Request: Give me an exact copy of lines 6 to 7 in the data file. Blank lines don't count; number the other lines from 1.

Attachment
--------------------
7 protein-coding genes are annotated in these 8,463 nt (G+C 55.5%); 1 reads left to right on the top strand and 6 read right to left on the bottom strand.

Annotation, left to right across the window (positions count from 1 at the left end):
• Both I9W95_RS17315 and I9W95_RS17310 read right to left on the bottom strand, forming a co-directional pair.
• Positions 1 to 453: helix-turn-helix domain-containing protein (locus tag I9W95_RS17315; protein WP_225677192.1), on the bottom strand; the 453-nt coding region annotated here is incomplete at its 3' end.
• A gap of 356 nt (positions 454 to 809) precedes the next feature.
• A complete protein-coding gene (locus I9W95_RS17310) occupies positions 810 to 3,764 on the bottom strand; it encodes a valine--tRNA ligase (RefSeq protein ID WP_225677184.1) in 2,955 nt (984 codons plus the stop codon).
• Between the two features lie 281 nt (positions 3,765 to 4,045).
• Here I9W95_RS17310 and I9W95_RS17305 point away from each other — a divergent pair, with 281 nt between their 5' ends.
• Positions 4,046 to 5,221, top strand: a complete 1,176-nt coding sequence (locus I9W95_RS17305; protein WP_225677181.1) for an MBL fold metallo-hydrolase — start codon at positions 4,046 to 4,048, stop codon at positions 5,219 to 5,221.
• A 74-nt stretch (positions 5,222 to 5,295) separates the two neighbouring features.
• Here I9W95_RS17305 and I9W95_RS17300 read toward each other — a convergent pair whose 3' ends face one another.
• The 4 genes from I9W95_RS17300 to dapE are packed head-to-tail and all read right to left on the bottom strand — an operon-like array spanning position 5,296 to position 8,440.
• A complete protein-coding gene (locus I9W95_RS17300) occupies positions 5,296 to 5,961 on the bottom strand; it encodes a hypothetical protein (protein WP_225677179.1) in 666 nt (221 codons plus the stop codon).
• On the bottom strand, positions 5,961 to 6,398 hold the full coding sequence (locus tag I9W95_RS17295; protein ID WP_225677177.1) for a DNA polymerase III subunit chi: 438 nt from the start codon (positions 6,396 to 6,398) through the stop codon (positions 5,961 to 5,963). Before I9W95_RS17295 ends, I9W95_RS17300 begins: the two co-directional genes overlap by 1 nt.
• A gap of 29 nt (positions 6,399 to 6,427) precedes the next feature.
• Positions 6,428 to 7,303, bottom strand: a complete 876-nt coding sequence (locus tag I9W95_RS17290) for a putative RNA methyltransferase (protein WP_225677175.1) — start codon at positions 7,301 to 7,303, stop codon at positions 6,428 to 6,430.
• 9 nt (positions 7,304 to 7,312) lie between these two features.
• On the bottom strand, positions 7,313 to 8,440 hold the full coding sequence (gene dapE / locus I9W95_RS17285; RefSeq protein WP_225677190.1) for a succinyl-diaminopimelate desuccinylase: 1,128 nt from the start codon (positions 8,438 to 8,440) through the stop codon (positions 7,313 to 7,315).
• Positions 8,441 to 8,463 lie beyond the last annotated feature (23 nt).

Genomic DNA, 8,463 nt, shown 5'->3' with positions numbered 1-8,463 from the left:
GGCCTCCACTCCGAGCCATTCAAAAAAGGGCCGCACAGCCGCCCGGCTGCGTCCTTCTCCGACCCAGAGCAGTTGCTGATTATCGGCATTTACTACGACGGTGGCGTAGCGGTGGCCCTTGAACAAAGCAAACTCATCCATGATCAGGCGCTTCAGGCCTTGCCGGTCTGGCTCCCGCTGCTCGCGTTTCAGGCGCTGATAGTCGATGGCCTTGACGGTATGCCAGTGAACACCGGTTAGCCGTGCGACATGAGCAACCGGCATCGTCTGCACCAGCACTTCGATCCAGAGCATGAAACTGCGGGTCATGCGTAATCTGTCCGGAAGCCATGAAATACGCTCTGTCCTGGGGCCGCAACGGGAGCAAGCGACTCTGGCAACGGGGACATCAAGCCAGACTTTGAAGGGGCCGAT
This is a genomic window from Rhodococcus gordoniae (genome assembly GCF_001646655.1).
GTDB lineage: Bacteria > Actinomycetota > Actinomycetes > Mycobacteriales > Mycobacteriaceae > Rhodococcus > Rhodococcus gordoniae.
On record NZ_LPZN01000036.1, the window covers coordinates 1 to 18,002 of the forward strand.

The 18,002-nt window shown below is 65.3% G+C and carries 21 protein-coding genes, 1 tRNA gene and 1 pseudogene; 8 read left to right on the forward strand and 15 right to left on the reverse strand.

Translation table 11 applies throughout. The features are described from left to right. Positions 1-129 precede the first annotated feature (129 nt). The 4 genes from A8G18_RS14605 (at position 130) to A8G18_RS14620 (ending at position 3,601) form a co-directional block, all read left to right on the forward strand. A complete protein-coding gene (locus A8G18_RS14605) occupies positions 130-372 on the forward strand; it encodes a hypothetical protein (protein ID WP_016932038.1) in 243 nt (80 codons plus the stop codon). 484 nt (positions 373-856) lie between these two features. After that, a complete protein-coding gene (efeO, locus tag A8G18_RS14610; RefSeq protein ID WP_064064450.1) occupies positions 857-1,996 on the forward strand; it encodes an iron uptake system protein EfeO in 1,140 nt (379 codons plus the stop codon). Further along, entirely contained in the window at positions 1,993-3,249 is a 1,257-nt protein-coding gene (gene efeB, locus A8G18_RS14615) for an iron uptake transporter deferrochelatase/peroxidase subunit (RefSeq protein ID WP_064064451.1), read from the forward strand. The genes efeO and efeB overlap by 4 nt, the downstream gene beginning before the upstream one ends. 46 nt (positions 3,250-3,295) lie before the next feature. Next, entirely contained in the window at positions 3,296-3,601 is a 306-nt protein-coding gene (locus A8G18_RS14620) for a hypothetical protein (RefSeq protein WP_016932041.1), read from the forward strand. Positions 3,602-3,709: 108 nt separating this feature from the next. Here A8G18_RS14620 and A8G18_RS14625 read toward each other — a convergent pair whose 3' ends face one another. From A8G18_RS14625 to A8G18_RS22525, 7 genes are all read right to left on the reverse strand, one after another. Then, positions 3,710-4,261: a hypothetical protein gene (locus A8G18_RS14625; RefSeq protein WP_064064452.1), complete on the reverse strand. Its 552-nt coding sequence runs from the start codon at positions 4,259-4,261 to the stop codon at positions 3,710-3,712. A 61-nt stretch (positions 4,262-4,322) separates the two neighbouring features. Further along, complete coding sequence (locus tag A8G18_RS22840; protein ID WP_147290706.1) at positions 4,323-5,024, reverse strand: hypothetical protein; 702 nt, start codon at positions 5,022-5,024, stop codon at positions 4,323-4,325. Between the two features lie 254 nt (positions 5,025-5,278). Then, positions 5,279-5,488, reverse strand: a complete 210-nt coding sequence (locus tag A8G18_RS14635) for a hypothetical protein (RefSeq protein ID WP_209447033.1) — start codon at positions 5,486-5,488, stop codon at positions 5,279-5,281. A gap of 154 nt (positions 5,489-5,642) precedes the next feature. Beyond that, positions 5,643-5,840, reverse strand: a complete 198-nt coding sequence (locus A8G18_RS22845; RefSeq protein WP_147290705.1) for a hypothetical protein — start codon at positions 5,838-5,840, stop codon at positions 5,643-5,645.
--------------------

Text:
• A complete protein-coding gene (locus I9W95_RS17310) occupies positions 810 to 3,764 on the bottom strand; it encodes a valine--tRNA ligase (RefSeq protein ID WP_225677184.1) in 2,955 nt (984 codons plus the stop codon).
• Between the two features lie 281 nt (positions 3,765 to 4,045).